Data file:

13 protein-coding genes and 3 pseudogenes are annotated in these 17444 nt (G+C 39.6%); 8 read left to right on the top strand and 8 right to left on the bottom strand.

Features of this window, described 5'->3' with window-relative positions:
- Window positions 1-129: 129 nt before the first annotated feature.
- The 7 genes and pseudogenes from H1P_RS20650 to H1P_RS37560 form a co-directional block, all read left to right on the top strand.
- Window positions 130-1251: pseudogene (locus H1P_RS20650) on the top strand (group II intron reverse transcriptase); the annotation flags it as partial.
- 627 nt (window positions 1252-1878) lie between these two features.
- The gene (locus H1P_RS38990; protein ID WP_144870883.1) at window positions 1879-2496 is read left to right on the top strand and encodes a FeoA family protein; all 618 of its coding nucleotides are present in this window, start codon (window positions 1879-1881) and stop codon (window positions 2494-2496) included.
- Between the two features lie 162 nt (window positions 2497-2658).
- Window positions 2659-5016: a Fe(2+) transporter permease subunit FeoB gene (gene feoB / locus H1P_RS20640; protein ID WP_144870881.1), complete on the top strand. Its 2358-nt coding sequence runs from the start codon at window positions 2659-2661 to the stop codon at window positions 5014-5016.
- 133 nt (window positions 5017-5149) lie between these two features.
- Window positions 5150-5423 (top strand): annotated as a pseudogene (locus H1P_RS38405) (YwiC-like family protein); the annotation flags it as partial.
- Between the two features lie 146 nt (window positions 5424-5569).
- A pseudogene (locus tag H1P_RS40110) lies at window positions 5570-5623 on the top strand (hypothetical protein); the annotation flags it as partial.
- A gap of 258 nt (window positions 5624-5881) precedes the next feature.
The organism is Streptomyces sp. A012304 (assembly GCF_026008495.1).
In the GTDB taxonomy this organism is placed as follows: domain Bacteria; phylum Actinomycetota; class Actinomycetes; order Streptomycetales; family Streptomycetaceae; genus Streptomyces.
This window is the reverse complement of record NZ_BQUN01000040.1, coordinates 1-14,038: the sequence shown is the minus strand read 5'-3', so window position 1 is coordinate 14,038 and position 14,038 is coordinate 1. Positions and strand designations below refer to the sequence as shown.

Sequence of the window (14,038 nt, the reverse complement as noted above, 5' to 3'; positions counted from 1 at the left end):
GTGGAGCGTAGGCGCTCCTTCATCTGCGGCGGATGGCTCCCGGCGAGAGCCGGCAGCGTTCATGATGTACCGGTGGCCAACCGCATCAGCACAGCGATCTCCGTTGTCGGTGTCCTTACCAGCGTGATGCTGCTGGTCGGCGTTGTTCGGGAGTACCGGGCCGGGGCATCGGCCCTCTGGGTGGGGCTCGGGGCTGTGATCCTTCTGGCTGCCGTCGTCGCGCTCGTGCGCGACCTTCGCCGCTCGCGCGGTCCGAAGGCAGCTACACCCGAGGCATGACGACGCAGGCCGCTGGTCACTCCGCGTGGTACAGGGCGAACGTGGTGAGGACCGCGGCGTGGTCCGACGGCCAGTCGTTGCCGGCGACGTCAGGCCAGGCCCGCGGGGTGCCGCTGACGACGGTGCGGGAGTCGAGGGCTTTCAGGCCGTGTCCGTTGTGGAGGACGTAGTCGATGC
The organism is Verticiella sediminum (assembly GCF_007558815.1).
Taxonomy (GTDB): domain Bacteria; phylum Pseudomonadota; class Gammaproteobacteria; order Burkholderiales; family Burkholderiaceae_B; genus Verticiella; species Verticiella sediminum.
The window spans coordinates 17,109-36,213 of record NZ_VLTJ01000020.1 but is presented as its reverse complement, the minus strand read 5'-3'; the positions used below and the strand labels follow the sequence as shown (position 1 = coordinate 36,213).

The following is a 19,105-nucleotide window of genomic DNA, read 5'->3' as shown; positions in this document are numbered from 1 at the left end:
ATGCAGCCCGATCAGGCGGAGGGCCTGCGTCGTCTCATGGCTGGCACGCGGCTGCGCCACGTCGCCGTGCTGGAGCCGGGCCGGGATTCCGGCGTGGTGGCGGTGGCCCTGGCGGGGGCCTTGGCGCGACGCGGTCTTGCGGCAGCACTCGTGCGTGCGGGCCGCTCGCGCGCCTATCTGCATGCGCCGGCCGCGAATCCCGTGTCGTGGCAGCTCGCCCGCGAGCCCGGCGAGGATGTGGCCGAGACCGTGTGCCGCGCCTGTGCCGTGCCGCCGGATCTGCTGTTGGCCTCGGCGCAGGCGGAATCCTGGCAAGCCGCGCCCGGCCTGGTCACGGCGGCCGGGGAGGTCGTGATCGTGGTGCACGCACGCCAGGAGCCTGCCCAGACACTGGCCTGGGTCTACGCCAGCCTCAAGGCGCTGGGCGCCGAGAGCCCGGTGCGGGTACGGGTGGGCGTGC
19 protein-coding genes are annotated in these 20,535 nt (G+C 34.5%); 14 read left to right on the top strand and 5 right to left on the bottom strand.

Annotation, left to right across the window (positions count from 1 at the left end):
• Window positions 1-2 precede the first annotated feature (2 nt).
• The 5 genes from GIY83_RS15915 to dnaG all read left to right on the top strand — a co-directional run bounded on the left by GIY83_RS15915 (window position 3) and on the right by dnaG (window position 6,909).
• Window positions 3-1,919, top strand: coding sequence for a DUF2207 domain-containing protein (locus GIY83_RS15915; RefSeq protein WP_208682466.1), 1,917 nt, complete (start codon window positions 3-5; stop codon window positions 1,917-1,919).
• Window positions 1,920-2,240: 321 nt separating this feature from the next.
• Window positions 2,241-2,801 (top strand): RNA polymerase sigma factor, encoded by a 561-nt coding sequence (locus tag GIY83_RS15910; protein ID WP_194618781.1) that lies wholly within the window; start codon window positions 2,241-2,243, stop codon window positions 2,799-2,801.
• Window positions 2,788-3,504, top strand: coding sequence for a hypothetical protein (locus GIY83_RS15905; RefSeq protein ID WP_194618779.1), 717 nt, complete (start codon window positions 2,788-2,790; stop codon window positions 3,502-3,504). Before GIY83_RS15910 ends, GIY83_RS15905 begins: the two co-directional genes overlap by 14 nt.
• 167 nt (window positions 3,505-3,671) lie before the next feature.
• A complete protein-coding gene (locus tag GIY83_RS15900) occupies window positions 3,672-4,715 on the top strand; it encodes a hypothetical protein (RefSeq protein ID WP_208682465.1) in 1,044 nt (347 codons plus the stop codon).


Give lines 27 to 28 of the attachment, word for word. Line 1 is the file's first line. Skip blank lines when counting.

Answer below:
• Window positions 1-2 precede the first annotated feature (2 nt).
• The 5 genes from GIY83_RS15915 to dnaG all read left to right on the top strand — a co-directional run bounded on the left by GIY83_RS15915 (window position 3) and on the right by dnaG (window position 6,909).